US: Honda marks 30 years of manufacturing with more spending
Workers at the original Marysville, Ohio car plant (next door to the motorcycle factory) install the engine in an early build Accord 30 years ago
Honda North America marked its 30th anniversary of US vehicle production by announcing US$200m in new investments in its Russells Point, Ohio, transmission plant and Anna, Ohio, engine plant, which will add 200 new manufacturing jobs.
This takes cumulative investments to over $1.2bn in US manufacturing operations in the last two years and the overall total to $12.5bn.
On 1 November, 1982, Honda became the first Japanese automaker to produce cars in America (using domestic and globally sourced parts) when the first Accord rolled off the assembly line at the Marysville, Ohio, car plant. The automaker had begun Gold Wing touring motorcycle output in the US in 1979.
It now builds cars, engines and transmissions in North America at seven vehicle plants, three vehicle engine plants and two transmission plants, with capacity of 1.63m cars and trucks per year. By 2014, when production of sub-compact vehicles at the eighth North American car plant, now under construction in Mexico starts, North American capacity will be 1.92m units.
The company now employs 26,000 people and operates nine major manufacturing plants and 15 R&D facilities in the US.
"Honda's US responsibilities have matured into global capabilities for manufacturing, R&D and engineering," said Rick Schostek, senior vice president, Honda of America Mfg.
North American units will take on new responsibilities for the mass production launch of global models. Workers in North America will help set the standards for production processes for key global products that also are made in other regions and then share their knowledge and expertise to support plants all around the globe.
Honda also will increase exports from North America. Later this year, it will reach the 1m mark in total automobile exports from the US. Honda also is increasing its export of major auto parts by almost 70% this year to assembly plants in South America, Europe and Asia. This will be a substantial increase in business for North American suppliers that will grow in future.
Honda works with 500 US OEM parts and materials suppliers, and purchased $14.4bn in OEM parts and materials from them in 2011. It has over 600 parts suppliers in North America with purchases expected to exceed $20bn this year.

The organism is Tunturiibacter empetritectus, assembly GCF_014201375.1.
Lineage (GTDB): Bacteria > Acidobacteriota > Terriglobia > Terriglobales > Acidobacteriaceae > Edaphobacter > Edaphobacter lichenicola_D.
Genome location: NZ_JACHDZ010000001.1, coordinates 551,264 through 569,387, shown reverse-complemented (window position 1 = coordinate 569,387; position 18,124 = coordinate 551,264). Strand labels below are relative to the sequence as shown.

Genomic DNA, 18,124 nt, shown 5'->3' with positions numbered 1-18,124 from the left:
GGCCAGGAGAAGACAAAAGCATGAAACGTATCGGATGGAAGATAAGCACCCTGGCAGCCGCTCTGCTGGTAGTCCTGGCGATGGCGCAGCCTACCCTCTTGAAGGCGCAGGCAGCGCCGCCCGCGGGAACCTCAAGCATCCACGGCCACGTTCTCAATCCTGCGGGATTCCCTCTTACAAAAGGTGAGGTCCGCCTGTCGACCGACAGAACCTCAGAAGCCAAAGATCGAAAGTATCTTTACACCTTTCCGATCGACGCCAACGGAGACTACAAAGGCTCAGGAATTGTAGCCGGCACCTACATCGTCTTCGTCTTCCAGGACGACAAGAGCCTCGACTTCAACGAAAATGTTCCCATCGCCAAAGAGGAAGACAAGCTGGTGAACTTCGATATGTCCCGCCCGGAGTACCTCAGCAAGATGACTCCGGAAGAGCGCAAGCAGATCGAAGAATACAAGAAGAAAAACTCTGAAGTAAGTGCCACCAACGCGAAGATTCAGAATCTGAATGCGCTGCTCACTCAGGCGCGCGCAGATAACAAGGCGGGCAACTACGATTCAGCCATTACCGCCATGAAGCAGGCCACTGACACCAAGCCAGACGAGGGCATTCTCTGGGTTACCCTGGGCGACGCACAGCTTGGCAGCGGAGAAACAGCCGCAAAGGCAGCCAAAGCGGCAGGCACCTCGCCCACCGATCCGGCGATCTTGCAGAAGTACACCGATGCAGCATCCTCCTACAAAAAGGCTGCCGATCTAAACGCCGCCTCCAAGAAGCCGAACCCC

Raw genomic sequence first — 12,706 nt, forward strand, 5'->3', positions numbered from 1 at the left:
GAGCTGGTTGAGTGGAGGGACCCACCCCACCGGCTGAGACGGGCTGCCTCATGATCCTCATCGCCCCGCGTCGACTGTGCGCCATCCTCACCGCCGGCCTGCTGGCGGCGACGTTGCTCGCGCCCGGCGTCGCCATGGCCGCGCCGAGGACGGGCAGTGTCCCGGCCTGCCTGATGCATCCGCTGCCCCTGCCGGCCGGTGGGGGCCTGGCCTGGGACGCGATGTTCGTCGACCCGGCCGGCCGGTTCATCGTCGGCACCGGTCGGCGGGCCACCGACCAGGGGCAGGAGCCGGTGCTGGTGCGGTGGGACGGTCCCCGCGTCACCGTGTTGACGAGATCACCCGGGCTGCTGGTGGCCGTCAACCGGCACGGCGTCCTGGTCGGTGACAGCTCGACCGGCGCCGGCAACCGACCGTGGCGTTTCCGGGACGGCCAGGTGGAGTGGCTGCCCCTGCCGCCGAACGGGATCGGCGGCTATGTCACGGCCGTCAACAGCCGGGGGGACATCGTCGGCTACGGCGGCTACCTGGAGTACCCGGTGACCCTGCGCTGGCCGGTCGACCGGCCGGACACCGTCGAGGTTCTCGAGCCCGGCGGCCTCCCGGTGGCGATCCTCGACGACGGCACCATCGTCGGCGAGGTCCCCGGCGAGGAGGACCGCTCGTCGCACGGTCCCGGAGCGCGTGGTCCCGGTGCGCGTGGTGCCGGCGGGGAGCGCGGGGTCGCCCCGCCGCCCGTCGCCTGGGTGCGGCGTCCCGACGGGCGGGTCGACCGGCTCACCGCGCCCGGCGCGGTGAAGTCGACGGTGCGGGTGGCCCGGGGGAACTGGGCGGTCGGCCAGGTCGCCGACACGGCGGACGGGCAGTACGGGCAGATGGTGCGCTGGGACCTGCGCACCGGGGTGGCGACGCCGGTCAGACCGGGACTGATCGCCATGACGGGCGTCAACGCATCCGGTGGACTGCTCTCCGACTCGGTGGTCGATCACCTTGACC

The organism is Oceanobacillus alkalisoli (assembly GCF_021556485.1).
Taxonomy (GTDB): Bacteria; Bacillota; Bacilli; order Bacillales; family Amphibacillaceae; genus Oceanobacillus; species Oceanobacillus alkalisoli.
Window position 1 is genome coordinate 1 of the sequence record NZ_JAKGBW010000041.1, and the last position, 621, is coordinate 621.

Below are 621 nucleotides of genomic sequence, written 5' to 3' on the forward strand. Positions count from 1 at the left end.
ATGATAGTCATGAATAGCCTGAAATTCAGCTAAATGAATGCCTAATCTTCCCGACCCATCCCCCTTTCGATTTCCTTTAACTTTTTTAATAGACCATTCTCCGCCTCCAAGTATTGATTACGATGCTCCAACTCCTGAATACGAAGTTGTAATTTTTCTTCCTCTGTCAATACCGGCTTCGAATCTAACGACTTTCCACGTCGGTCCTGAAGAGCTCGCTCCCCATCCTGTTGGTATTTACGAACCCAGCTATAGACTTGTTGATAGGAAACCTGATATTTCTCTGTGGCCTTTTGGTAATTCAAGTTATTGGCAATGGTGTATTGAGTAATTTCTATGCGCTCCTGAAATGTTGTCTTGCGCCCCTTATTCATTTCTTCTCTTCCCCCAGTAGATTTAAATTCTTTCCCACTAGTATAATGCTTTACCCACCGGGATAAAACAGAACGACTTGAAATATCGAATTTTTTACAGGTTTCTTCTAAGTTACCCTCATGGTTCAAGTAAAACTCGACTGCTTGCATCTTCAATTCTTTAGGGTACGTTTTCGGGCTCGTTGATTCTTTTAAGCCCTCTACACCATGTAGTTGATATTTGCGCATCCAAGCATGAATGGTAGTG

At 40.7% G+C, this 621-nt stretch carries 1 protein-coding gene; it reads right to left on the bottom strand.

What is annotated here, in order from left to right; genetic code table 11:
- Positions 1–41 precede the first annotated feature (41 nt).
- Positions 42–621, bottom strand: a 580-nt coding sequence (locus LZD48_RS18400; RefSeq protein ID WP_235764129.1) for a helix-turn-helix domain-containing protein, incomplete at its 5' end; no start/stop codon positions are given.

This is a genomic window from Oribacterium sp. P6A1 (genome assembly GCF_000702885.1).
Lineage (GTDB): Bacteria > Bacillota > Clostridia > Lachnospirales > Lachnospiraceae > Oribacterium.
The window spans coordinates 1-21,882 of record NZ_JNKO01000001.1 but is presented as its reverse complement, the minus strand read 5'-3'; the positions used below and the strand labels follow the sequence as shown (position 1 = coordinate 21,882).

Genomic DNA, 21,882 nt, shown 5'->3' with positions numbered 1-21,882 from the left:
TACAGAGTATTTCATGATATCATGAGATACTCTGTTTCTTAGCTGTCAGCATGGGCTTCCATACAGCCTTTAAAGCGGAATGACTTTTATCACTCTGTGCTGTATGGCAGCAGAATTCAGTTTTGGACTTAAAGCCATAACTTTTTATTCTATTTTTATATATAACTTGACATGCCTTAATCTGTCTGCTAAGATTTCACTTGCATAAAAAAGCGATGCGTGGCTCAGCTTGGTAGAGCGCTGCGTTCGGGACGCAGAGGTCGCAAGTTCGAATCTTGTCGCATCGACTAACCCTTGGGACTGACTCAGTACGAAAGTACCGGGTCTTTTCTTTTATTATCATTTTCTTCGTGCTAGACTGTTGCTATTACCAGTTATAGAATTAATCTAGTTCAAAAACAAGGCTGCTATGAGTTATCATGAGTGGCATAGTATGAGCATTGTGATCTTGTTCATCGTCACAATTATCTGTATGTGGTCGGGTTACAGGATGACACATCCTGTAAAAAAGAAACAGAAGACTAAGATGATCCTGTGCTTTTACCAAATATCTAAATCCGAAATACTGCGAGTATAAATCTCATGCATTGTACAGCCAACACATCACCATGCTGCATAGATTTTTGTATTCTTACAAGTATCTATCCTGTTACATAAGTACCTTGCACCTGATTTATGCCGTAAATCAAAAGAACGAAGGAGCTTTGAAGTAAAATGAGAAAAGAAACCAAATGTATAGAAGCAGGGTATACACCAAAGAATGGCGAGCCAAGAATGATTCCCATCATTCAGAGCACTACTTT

The first Japanese car built in America – a silver-gray 1983 model year Accord bearing Ohio license plate USA 001 – is on display at the Henry Ford Museum in Dearborn, Michigan.
Results season - Q1 2013, Q4/fiscal year 2012/3, etc. We disappear under a mountain of figures and you get it all neatly sliced, diced and packaged here. Enjoy....
Honda Motor boosted fourth fiscal quarter operating income to 31 March 201321.4% to JPY135.9bn yen (GBP892.4m) after car sales rose in Asia as a result of the recovery from the impact of the major pre...
Following successful negotiations with the once radical Greater São Paulo's São Bernardo do Campo metalworkers union, Ford is back spending money on its oldest plant in Brazil. This town saw the birt...
Ford Motor Company has booked first quarter 2013 pre-tax profit of $2.1bn, dragged down $147m year on year by Europe and South America, thanks to record results in North America and "continued solid p...
Japan's major carmakers' combined domestic output in fiscal 2012 rose 2.9% over the previous year to 9,055,373 units, passing 9m for the first time in four years....
Malaysia's Proton Holdings is expected to unveil new models and announce new collaborative agreements over the next year, according to local industry sources....
Indonesia's largest vehicle manufacturer, Astra Daihatsu Motor, said it is delaying production of its new small car range until the government announces its long-anticipated small car policy....
- Jaguar Land Rover's lightweight future
- INTERVIEW: Ford of Europe's chief, Stephen Odell
- GENEVA WRAP: Europe still struggles, future bright
- INTERVIEW: Ford UK fleet director, Phil Hollins
- THE WEEK THAT WAS: iOS (and Android) in the car
- 'One Ford' has kept us alive in Europe
- GENEVA: Jaguar names 'small' saloon XE
- GENEVA: Apple launches car iOS
- EXCLUSIVE: Renault axes another EV
- GENEVA SHOW: World premieres [final list]
- Tesla: The Californian start-up that made head way on the automotive giants
- Dacia: The no frills automotive brand, that is becoming a serious world contender
- PLDB - vehicle cycle plan database (annual subscription)
- China’s One-Child Policy is Shaping a New Automotive Landscape
- Global light vehicle HVAC market 2008 to 2028